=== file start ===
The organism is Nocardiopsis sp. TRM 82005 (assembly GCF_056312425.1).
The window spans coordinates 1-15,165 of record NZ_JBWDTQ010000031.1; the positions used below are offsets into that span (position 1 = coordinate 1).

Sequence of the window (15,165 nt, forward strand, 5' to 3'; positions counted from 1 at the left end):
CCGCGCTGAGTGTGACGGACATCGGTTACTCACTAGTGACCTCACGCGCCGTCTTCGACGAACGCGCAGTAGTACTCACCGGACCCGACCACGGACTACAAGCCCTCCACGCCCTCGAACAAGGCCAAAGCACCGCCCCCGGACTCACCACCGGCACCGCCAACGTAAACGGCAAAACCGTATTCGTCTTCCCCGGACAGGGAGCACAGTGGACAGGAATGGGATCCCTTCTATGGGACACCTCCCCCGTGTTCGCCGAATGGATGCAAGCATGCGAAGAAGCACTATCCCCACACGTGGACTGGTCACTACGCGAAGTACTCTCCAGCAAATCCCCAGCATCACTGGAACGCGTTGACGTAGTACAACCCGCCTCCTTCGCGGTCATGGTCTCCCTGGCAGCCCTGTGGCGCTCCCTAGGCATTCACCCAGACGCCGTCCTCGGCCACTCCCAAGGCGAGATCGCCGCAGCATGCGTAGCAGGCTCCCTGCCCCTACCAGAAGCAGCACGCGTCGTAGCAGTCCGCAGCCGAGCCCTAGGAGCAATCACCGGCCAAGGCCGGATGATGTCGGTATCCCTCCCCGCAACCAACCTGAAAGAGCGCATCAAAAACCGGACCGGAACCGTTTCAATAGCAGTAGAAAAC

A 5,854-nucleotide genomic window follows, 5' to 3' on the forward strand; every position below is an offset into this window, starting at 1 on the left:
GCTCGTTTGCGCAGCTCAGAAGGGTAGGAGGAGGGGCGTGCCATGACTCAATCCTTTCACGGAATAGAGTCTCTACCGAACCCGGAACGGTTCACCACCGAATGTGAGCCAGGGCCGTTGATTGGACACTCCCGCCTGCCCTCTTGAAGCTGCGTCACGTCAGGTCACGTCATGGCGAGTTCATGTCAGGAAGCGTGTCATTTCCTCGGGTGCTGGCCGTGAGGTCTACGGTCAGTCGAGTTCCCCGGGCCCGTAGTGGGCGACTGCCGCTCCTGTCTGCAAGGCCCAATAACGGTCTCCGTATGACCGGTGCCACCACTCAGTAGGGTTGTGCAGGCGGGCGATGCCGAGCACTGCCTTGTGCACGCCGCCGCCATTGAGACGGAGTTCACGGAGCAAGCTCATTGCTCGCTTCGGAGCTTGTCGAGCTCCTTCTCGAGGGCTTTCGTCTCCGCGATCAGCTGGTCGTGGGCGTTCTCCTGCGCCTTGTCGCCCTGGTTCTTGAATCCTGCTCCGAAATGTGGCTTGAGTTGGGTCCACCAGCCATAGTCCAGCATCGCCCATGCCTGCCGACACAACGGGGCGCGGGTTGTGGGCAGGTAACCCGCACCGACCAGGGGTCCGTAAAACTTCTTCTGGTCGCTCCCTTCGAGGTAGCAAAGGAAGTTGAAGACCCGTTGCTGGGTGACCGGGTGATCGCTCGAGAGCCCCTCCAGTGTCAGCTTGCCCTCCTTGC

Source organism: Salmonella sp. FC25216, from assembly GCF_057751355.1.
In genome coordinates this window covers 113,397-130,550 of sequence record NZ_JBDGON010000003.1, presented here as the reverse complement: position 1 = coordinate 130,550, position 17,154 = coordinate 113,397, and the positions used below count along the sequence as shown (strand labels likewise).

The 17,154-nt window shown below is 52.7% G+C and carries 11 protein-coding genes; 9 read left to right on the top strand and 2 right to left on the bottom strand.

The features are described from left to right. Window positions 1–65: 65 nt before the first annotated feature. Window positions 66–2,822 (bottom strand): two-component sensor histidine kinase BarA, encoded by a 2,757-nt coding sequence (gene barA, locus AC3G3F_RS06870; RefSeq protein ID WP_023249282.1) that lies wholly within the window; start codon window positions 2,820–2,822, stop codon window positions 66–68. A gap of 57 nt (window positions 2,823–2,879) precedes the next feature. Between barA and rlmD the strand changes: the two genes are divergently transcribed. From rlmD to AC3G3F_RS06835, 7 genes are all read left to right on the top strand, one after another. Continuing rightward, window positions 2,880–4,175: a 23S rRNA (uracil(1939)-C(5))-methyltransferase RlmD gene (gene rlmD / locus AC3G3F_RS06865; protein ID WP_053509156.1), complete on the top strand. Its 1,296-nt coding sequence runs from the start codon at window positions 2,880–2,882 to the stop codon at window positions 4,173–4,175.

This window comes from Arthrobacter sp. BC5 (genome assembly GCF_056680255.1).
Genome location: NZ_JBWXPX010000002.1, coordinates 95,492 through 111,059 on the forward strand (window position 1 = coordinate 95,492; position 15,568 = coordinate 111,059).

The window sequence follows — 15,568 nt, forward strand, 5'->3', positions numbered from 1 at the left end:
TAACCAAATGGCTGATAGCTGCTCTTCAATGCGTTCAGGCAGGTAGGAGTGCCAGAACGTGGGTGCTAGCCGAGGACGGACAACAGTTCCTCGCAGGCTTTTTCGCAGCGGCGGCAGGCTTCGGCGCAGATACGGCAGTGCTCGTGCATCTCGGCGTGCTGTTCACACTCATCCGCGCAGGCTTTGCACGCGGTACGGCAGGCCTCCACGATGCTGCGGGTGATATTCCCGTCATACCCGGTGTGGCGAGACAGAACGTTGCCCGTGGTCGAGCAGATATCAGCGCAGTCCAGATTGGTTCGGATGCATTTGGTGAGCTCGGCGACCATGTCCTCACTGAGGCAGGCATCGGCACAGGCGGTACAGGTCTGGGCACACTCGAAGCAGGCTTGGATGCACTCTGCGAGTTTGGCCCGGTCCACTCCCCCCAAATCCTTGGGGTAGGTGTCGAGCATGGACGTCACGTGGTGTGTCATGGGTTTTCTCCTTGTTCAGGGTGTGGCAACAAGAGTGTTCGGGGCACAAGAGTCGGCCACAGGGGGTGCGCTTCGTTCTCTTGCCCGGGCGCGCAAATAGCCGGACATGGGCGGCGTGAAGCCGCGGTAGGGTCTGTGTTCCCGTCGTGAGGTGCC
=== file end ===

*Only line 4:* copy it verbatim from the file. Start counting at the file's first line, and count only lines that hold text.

CCGCGCTGAGTGTGACGGACATCGGTTACTCACTAGTGACCTCACGCGCCGTCTTCGACGAACGCGCAGTAGTACTCACCGGACCCGACCACGGACTACAAGCCCTCCACGCCCTCGAACAAGGCCAAAGCACCGCCCCCGGACTCACCACCGGCACCGCCAACGTAAACGGCAAAACCGTATTCGTCTTCCCCGGACAGGGAGCACAGTGGACAGGAATGGGATCCCTTCTATGGGACACCTCCCCCGTGTTCGCCGAATGGATGCAAGCATGCGAAGAAGCACTATCCCCACACGTGGACTGGTCACTACGCGAAGTACTCTCCAGCAAATCCCCAGCATCACTGGAACGCGTTGACGTAGTACAACCCGCCTCCTTCGCGGTCATGGTCTCCCTGGCAGCCCTGTGGCGCTCCCTAGGCATTCACCCAGACGCCGTCCTCGGCCACTCCCAAGGCGAGATCGCCGCAGCATGCGTAGCAGGCTCCCTGCCCCTACCAGAAGCAGCACGCGTCGTAGCAGTCCGCAGCCGAGCCCTAGGAGCAATCACCGGCCAAGGCCGGATGATGTCGGTATCCCTCCCCGCAACCAACCTGAAAGAGCGCATCAAAAACCGGACCGGAACCGTTTCAATAGCAGTAGAAAAC